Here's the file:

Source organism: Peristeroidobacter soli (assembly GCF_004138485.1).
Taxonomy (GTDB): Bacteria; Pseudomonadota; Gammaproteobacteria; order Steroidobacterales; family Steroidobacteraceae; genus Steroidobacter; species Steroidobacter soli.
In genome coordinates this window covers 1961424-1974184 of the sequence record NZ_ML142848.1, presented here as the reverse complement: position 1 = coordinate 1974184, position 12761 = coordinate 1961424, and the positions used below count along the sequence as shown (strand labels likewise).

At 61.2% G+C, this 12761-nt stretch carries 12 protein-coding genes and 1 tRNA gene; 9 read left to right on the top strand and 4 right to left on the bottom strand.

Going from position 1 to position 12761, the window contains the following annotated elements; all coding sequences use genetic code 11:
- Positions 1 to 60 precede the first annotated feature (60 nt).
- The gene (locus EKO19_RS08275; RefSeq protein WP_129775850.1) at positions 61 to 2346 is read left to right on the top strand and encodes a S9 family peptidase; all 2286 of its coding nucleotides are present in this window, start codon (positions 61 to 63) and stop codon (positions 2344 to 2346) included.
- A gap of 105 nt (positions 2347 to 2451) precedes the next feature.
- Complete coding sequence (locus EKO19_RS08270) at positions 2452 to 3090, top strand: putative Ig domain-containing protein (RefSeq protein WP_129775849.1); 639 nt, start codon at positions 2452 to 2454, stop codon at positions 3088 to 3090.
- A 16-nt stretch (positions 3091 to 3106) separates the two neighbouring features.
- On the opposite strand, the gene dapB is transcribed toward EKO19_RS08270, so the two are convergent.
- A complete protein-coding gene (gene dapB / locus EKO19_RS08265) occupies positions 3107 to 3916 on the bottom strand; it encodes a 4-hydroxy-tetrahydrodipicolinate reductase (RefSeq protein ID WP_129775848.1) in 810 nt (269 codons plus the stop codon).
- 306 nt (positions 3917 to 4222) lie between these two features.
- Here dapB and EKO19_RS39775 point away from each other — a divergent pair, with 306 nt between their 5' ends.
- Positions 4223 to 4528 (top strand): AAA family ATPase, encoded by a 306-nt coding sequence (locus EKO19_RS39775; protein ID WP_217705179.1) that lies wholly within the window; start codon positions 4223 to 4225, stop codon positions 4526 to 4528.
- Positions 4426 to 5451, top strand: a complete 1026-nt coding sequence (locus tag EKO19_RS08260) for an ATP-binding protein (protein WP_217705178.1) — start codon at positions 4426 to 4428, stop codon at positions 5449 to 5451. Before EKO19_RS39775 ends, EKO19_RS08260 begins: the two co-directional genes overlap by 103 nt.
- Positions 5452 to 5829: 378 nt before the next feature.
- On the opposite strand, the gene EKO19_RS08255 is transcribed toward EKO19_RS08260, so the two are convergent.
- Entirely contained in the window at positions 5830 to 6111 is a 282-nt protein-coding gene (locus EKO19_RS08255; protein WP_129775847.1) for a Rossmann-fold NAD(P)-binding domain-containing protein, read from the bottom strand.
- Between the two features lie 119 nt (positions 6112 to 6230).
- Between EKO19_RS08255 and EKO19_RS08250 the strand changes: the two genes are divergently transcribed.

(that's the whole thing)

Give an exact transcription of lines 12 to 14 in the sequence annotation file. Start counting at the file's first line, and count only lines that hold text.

- A complete protein-coding gene (gene dapB / locus EKO19_RS08265) occupies positions 3107 to 3916 on the bottom strand; it encodes a 4-hydroxy-tetrahydrodipicolinate reductase (RefSeq protein ID WP_129775848.1) in 810 nt (269 codons plus the stop codon).
- 306 nt (positions 3917 to 4222) lie between these two features.
- Here dapB and EKO19_RS39775 point away from each other — a divergent pair, with 306 nt between their 5' ends.